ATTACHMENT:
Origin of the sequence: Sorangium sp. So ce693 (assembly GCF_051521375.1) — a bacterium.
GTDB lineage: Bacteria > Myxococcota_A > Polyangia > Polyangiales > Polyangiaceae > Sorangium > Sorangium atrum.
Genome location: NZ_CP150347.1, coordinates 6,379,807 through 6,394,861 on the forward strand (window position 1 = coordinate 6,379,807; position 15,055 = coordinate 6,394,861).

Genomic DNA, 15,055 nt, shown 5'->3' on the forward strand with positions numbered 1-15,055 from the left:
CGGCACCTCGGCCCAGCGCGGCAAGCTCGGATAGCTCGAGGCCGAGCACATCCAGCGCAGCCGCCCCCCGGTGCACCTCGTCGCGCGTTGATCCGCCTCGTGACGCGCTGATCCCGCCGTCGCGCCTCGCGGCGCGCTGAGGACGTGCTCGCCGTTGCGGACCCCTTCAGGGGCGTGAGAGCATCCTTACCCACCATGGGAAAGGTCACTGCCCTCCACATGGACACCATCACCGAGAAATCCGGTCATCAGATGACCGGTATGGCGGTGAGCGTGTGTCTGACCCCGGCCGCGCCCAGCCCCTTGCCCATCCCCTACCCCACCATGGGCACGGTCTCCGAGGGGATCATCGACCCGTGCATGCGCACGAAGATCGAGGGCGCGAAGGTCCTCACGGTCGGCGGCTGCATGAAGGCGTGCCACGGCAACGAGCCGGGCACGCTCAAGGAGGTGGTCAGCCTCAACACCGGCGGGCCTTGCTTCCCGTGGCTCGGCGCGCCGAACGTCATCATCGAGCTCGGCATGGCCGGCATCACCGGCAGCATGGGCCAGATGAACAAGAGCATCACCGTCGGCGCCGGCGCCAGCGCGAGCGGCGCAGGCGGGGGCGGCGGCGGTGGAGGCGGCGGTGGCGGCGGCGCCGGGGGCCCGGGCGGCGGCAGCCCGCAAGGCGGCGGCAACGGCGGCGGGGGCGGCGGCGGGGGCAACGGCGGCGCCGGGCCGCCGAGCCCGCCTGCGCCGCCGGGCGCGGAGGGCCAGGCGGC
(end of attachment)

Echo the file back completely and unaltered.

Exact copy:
Origin of the sequence: Sorangium sp. So ce693 (assembly GCF_051521375.1) — a bacterium.
GTDB lineage: Bacteria > Myxococcota_A > Polyangia > Polyangiales > Polyangiaceae > Sorangium > Sorangium atrum.
Genome location: NZ_CP150347.1, coordinates 6,379,807 through 6,394,861 on the forward strand (window position 1 = coordinate 6,379,807; position 15,055 = coordinate 6,394,861).

Genomic DNA, 15,055 nt, shown 5'->3' on the forward strand with positions numbered 1-15,055 from the left:
CGGCACCTCGGCCCAGCGCGGCAAGCTCGGATAGCTCGAGGCCGAGCACATCCAGCGCAGCCGCCCCCCGGTGCACCTCGTCGCGCGTTGATCCGCCTCGTGACGCGCTGATCCCGCCGTCGCGCCTCGCGGCGCGCTGAGGACGTGCTCGCCGTTGCGGACCCCTTCAGGGGCGTGAGAGCATCCTTACCCACCATGGGAAAGGTCACTGCCCTCCACATGGACACCATCACCGAGAAATCCGGTCATCAGATGACCGGTATGGCGGTGAGCGTGTGTCTGACCCCGGCCGCGCCCAGCCCCTTGCCCATCCCCTACCCCACCATGGGCACGGTCTCCGAGGGGATCATCGACCCGTGCATGCGCACGAAGATCGAGGGCGCGAAGGTCCTCACGGTCGGCGGCTGCATGAAGGCGTGCCACGGCAACGAGCCGGGCACGCTCAAGGAGGTGGTCAGCCTCAACACCGGCGGGCCTTGCTTCCCGTGGCTCGGCGCGCCGAACGTCATCATCGAGCTCGGCATGGCCGGCATCACCGGCAGCATGGGCCAGATGAACAAGAGCATCACCGTCGGCGCCGGCGCCAGCGCGAGCGGCGCAGGCGGGGGCGGCGGCGGTGGAGGCGGCGGTGGCGGCGGCGCCGGGGGCCCGGGCGGCGGCAGCCCGCAAGGCGGCGGCAACGGCGGCGGGGGCGGCGGCGGGGGCAACGGCGGCGCCGGGCCGCCGAGCCCGCCTGCGCCGCCGGGCGCGGAGGGCCAGGCGGC